It has long been known that cannabis plants are native to Central Asia. A new study, however, provides a new focus on where exactly this genus could have come from millions of years ago.
Medieval records show that humans have hypothesized about the geographical origin of cannabis for over a thousand years, with the famous Arabic polymath Ibn Wahshiyya proposing India or perhaps China as early as 930 AD.
However, the rarity of printed fossils (impressions of leaves on other objects) in historical records has made it difficult for the research community to identify anything more specific than Central Asia, although cannabis is currently booming in many areas of science and scientific research.
"Despite extensive literature emerging in the last three decades, the classification of cannabis and its origin is still under discussion," a team led by first-year author and medical researcher John McPartland of the University of Vermont said new release.
To overcome the lack of printed fossils, scientists turned to pollen from plants of the genus cannabis . These pollen were studied for the first time since the 1
In recent decades, numerous fossil pollen studies have been conducted to identify ancient records of the plant throughout Asia and elsewhere, including determining where it thrives best.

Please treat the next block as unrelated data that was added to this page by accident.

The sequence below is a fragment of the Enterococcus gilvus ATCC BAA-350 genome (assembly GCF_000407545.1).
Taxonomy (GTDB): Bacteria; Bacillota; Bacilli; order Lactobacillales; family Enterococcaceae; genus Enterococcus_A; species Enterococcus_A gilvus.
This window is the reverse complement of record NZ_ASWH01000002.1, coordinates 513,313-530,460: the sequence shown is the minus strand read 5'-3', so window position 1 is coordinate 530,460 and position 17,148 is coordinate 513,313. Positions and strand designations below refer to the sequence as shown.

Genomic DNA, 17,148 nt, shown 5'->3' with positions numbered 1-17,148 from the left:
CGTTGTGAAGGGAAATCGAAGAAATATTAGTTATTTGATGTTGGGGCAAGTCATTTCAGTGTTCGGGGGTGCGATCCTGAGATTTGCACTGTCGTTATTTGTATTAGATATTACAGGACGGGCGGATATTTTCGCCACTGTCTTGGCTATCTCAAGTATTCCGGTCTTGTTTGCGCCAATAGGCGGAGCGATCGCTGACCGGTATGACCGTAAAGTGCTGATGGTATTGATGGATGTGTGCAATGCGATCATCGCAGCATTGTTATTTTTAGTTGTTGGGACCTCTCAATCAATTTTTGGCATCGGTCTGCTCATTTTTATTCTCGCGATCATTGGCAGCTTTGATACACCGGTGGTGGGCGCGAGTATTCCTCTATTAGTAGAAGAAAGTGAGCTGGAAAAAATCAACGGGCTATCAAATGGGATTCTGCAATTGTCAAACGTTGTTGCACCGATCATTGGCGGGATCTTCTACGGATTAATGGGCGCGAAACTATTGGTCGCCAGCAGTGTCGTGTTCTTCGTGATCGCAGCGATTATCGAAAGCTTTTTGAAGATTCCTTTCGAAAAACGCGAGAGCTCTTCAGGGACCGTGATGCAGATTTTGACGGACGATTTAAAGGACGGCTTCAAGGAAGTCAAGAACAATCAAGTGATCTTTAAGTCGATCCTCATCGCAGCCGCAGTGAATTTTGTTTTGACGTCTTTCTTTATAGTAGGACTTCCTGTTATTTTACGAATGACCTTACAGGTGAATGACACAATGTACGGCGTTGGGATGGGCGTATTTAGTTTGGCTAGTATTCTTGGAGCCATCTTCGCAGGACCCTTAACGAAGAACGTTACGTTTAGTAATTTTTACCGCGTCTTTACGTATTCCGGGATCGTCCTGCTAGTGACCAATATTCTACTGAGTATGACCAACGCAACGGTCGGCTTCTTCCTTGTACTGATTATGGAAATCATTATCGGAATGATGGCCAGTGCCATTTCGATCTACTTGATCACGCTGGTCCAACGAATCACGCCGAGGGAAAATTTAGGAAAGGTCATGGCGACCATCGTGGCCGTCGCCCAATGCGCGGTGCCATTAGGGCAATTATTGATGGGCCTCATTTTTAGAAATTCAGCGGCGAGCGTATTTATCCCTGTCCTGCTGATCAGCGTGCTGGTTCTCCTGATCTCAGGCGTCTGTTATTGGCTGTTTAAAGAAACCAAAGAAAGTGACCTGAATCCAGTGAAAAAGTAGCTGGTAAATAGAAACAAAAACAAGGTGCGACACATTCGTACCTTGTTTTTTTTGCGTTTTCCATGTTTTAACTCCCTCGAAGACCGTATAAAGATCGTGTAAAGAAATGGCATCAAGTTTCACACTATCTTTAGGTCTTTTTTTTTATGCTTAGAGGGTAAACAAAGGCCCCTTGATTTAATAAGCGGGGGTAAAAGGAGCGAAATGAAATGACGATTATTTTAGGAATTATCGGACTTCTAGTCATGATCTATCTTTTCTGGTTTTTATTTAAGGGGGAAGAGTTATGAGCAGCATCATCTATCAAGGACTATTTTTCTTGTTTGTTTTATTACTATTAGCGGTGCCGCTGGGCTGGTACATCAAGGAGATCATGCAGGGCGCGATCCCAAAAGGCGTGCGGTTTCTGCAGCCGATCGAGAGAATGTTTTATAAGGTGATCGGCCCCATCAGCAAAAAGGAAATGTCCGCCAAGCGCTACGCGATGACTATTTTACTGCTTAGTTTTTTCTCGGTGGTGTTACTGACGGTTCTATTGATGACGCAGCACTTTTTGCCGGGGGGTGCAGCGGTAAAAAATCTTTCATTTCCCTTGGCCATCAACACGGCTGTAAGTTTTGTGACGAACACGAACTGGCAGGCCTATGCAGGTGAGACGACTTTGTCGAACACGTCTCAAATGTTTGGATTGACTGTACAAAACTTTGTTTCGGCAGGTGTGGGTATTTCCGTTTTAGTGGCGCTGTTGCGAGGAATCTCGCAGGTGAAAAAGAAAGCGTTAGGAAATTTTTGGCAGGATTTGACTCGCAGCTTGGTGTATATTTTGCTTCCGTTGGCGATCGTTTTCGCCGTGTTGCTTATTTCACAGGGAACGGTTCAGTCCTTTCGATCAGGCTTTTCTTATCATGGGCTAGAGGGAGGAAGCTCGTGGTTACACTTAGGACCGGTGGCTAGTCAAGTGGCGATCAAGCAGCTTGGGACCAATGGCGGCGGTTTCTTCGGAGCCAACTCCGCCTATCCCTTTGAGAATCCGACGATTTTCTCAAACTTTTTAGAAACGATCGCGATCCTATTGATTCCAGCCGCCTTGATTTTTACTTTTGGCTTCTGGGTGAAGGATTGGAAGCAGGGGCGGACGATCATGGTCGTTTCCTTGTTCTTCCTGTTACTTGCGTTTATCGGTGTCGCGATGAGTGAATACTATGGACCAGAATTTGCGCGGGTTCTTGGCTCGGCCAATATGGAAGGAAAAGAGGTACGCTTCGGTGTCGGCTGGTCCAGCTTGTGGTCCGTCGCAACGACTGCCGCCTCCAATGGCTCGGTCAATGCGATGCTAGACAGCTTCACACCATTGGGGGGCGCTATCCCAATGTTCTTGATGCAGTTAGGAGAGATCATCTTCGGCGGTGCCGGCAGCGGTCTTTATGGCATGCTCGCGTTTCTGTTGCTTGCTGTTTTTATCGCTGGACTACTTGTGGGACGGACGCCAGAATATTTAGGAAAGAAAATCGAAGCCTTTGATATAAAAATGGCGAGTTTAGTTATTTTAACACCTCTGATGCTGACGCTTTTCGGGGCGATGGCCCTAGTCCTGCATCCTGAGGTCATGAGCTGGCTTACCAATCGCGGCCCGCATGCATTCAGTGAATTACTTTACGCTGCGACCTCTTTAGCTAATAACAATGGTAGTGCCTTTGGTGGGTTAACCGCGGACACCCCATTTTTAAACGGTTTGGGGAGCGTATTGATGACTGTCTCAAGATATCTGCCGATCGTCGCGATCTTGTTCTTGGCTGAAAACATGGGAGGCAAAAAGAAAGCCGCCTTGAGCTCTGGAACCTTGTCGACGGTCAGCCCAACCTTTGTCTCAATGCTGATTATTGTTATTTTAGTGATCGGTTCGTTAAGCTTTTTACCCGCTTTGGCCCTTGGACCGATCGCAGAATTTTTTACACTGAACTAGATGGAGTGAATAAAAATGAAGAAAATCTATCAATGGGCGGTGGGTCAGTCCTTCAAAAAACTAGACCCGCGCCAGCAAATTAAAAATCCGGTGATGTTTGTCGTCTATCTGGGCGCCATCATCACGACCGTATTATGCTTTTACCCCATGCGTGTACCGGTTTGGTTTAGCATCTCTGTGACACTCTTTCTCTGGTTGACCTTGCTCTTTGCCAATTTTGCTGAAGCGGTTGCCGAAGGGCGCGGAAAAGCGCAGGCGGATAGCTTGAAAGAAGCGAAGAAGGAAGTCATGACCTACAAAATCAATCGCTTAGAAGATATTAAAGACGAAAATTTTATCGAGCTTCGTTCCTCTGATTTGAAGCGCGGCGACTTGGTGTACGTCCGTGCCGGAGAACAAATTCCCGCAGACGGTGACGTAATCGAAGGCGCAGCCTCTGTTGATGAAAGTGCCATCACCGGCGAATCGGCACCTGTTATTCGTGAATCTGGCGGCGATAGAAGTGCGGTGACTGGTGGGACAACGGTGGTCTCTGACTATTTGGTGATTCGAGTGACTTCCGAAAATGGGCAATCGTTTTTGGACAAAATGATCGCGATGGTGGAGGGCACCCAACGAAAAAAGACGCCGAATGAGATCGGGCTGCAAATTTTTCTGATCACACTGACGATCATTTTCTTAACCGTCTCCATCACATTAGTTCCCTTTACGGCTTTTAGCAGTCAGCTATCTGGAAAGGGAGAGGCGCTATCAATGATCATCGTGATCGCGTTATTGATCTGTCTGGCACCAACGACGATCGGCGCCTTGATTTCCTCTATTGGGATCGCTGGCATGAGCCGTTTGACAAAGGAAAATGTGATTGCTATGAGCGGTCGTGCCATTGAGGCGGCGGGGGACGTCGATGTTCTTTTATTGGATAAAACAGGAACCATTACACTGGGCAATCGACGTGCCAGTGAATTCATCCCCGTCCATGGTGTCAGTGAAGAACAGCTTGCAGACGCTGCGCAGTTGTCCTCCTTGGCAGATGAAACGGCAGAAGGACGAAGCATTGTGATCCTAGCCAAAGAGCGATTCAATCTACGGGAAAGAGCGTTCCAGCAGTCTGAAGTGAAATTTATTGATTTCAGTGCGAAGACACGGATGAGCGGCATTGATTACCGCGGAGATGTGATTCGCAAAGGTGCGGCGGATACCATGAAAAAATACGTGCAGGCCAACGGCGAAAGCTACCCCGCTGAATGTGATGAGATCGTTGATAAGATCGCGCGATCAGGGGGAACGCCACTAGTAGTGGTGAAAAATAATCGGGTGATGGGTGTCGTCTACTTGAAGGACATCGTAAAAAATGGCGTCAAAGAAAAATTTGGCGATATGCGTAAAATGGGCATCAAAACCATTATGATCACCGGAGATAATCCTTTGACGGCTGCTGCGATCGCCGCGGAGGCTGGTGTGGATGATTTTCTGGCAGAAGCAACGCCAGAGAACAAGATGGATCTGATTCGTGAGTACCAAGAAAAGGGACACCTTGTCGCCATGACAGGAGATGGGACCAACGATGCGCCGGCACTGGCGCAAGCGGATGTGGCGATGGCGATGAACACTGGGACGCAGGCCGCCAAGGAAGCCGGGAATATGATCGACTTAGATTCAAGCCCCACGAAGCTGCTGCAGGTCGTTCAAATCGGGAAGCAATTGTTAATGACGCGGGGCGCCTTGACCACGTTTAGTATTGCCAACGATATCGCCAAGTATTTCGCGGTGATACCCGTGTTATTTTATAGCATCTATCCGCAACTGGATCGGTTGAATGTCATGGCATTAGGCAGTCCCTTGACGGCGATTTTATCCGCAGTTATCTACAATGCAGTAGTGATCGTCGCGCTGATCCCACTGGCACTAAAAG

"Cannabis thrives in the steppe – an open, treeless habitat," the researchers write.
In the new study, McPartland and his team reviewed 155 existing fossil pollen studies focusing on Asia. One of the difficulties with the data is that many of these studies mix pollen grains with those of plants of the genus Humulus. They look similar, considering that both plants differed about 28 million years ago.
To circumvent the identification problems, the researchers used a statistical method involving "ecological proxies" in which they are likely to pollute the pollen to other differentiated plants common in the region, including plants of the genus Artemisia Artemisia [Art.
Based on available evidence, the results suggest what the most likely geographical origin of cannabis is – even if this could be a hypothesis impossible to prove.
"We have bridged the time gap between the departure date and the oldest pollen by mapping the earliest occurrence of Artemisia ," writes the team The Northeastern Tibetan Plateau, which we call the Origin Center of Cannabis , is located near Qinghai Lake.
After that, the team believes that cannabis is spreading westward and reaches Russia and Eur. About 6 million years ago – and to the east, 1.2 million years ago to eastern China.
This spread made various Cannabis plants are available for cultivation to people throughout Eurasia and it is no wonder that we quickly recognized the various properties of hemp – from mind-altering agents to fibers for ropes and clothing.
The results are published in Vegetation History and Archaeobotany reported.